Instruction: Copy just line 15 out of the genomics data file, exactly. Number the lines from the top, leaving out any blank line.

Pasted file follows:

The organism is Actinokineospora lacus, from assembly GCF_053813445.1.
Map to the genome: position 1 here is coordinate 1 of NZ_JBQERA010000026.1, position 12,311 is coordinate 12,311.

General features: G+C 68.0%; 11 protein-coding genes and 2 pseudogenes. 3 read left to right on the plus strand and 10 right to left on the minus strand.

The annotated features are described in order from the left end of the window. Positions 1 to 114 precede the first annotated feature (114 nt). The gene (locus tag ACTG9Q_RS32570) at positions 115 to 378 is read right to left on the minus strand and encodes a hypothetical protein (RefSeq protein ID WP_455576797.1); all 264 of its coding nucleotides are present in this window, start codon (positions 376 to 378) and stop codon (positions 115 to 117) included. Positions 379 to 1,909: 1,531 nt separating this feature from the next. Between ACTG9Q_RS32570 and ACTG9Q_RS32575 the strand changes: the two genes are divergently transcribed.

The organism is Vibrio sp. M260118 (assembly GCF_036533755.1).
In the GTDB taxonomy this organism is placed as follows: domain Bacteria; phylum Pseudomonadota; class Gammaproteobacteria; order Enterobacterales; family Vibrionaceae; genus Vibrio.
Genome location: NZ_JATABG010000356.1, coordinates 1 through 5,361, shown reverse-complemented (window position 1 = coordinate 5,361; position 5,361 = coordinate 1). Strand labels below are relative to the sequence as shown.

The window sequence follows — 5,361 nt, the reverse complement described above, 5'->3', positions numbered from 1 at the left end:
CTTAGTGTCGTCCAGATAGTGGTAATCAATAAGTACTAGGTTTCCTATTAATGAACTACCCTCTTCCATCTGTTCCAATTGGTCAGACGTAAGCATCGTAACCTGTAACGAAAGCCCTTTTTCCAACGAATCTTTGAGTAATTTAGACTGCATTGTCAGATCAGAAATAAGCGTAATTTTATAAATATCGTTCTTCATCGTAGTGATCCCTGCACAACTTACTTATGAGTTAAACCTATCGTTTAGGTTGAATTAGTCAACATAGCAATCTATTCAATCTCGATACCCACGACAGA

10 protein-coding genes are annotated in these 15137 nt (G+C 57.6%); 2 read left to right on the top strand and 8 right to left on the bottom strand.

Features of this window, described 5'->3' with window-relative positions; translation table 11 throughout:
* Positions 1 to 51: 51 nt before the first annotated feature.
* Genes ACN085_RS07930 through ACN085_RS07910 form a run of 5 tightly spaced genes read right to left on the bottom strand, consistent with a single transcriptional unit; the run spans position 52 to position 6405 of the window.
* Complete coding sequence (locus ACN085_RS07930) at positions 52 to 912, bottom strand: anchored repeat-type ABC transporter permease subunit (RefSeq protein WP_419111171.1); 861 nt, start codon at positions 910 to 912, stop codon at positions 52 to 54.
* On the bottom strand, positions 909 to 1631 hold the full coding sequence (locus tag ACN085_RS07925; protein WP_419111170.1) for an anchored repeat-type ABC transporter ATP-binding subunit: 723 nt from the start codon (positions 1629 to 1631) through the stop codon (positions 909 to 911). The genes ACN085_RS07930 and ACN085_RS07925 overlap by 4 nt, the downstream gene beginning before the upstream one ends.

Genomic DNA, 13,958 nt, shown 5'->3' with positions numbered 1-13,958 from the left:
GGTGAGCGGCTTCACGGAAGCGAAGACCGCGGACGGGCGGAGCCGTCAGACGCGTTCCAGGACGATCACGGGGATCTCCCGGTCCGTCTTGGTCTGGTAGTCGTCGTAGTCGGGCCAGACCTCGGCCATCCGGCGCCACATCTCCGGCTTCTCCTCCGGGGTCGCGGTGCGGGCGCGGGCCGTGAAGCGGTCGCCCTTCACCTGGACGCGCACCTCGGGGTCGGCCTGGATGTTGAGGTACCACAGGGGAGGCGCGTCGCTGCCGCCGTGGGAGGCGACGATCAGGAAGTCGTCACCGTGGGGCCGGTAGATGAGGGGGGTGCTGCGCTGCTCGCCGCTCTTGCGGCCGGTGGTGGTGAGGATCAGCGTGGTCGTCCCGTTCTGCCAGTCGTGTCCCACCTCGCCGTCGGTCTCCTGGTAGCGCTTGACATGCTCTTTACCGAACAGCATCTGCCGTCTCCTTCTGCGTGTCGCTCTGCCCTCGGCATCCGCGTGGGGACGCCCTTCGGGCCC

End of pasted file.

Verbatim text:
* On the bottom strand, positions 909 to 1631 hold the full coding sequence (locus tag ACN085_RS07925; protein WP_419111170.1) for an anchored repeat-type ABC transporter ATP-binding subunit: 723 nt from the start codon (positions 1629 to 1631) through the stop codon (positions 909 to 911). The genes ACN085_RS07930 and ACN085_RS07925 overlap by 4 nt, the downstream gene beginning before the upstream one ends.